We don't know why giraffe have long neck?

We don't need to tell you giraffes have a pretty notable physical feature, but what's super-interesting about their long necks is no one knows exactly why they have them. But, you were told this one in school, right? They evolved long necks so they could graze in the treetops. Unfortunately for you, your science teacher wasn't always right, and there's still a fascinating debate going about this one.

According to BBC Earth, the idea giraffes evolved their necks to become tree-grazers came from an 1809 treatise that said giraffes had stretched to graze on the treetops so much they'd stretched themselves right into long necks. Darwin simply said giraffes with long necks were more successful at surviving and reproducing until they were all that's left.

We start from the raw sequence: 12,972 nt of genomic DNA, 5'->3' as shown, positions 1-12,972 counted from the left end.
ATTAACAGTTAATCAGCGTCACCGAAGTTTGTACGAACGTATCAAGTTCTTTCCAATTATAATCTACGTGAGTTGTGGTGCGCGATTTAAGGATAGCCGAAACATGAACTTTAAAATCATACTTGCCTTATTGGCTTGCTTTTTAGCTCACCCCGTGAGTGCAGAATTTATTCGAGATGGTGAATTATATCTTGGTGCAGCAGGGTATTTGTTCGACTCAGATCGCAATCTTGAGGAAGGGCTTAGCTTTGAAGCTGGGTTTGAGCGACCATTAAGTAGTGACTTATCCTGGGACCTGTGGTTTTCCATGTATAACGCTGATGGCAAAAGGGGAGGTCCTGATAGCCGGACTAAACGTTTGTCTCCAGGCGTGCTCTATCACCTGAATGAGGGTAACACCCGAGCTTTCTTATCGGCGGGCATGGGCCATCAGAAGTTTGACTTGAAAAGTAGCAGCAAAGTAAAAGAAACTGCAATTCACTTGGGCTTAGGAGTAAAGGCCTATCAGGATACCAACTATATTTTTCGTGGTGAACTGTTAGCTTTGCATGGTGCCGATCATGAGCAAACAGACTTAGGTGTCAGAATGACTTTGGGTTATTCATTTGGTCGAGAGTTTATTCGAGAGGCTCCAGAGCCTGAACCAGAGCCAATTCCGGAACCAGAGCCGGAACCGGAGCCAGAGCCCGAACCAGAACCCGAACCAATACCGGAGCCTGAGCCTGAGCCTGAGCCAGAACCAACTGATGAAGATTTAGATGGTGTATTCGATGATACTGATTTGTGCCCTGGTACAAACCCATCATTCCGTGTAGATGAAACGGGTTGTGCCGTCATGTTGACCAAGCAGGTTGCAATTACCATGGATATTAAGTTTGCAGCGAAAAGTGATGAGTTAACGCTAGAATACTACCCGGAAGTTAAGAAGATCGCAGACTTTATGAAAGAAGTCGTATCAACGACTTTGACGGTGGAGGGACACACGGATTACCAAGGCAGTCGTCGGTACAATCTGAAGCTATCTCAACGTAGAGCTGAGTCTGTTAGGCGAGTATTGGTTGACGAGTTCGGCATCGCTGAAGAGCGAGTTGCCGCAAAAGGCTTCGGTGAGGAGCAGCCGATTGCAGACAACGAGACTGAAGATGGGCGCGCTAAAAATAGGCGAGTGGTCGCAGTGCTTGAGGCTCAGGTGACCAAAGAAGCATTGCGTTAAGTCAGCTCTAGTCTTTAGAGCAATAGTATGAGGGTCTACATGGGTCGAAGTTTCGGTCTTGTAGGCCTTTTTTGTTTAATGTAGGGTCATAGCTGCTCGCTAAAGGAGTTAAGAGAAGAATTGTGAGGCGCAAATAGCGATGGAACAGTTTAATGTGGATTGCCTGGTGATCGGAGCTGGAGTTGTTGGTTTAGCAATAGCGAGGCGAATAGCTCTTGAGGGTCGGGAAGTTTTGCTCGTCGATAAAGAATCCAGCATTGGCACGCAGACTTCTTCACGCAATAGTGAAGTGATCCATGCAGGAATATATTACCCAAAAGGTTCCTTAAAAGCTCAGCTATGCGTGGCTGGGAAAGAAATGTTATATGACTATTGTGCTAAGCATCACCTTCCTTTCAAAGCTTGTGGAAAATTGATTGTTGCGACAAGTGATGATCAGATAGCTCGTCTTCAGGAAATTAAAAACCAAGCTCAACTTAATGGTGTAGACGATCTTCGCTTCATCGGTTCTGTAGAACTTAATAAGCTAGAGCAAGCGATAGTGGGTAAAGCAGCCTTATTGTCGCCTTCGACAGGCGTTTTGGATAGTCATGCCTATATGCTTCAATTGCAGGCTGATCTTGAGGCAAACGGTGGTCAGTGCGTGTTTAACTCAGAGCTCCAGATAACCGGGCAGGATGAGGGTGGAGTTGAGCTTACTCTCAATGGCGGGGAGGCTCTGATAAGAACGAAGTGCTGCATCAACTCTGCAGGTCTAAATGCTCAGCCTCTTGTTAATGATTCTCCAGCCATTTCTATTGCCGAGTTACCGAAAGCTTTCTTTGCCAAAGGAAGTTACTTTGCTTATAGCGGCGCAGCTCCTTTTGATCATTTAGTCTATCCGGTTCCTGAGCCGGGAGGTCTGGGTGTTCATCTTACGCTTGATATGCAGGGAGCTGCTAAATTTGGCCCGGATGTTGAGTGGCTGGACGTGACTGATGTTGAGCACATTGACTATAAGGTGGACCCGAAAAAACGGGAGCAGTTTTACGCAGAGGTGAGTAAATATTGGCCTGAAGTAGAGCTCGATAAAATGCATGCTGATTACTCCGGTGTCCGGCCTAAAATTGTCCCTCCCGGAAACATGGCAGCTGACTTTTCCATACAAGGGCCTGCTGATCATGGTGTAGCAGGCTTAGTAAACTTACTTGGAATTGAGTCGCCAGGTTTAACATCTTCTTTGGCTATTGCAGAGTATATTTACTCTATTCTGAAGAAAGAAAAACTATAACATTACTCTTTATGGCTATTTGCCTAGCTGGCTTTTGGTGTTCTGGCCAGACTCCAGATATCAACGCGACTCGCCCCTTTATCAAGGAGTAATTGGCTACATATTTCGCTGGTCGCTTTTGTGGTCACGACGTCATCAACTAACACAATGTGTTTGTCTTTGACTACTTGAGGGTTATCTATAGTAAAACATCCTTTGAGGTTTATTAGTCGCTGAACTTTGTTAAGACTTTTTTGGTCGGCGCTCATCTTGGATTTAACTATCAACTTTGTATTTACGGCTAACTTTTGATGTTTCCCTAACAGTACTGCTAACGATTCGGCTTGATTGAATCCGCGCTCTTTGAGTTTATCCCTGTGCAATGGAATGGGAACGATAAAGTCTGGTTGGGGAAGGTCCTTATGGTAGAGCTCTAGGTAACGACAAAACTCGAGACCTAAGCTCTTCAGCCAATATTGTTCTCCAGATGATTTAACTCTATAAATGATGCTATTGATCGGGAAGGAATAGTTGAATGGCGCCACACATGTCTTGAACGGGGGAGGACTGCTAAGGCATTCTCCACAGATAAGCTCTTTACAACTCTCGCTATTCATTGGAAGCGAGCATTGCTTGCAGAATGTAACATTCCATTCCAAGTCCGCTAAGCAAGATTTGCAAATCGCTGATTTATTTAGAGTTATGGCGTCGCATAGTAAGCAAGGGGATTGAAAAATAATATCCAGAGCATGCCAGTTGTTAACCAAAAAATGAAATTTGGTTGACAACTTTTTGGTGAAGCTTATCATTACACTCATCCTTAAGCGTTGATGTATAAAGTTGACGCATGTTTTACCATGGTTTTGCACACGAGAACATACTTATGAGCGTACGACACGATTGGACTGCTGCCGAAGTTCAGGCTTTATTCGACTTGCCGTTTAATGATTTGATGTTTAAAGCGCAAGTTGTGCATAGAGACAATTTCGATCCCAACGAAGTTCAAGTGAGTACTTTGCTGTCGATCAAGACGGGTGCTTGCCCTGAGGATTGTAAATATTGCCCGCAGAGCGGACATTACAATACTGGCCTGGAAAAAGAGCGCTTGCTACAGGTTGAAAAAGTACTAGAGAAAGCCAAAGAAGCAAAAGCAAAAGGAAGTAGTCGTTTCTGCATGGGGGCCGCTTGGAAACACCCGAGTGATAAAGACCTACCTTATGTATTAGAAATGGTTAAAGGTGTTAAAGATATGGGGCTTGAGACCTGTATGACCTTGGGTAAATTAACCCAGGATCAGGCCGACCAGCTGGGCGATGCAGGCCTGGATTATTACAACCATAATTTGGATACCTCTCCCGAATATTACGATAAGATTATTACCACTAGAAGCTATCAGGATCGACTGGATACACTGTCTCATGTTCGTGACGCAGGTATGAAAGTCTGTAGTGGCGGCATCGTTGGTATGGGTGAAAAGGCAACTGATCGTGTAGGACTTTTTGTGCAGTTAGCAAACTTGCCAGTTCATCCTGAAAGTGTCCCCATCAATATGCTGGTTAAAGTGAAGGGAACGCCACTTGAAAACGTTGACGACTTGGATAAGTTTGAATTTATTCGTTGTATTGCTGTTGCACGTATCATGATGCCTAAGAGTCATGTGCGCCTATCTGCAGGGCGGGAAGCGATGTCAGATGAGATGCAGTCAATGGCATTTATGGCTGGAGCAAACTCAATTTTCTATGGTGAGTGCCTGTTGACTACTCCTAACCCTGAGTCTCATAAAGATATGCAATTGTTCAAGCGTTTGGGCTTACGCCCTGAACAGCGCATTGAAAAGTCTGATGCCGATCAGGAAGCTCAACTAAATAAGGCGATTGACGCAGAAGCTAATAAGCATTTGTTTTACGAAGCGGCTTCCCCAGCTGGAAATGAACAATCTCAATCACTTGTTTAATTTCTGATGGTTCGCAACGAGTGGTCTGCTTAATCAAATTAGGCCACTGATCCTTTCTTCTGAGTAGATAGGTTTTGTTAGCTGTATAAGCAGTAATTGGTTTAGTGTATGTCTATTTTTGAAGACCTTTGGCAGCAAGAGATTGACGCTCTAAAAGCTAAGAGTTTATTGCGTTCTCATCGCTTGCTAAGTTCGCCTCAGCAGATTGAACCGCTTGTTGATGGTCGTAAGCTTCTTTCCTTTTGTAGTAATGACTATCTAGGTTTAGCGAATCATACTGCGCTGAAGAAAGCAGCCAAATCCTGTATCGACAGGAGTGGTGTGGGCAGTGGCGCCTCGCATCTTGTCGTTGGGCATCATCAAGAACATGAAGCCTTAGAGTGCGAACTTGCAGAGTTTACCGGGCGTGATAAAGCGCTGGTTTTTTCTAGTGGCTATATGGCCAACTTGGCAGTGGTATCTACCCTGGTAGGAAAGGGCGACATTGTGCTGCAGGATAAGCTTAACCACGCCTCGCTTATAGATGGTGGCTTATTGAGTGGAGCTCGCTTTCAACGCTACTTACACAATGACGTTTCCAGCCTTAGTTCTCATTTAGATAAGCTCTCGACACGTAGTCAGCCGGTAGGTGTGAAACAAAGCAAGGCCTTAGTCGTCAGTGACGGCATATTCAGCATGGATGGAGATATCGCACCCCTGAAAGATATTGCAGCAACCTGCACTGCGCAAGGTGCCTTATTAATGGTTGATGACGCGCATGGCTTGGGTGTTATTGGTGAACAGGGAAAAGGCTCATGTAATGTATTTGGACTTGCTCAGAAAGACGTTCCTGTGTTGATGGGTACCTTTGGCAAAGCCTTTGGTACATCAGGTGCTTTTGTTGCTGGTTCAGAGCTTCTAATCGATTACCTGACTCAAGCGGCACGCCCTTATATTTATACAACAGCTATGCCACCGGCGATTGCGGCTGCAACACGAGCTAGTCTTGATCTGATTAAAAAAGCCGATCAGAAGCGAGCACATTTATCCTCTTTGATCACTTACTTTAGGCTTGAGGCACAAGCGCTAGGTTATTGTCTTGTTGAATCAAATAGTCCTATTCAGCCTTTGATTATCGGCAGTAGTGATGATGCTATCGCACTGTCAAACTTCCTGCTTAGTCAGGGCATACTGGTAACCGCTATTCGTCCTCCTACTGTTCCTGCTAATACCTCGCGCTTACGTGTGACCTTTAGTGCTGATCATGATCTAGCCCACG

Sounds legit, but according to the zoologists who set out to debunk the theory in the 1990s, there's a huge problem with it: giraffes actually prefer eating from lower shrubs. That gave rise to another theory, one stating a long neck gave male giraffes an advantage when it came time to fight for the ladies' attentions. Necking—seen in the video—is a bizarre kind of giraffe MMA, and giraffes have been known to kill each other doing it. The bigger the male, the better the fighter, and the more successful he is at, ultimately, mating. This theory isn't widely accepted, either, and that just means we have no clue why giraffes have long necks.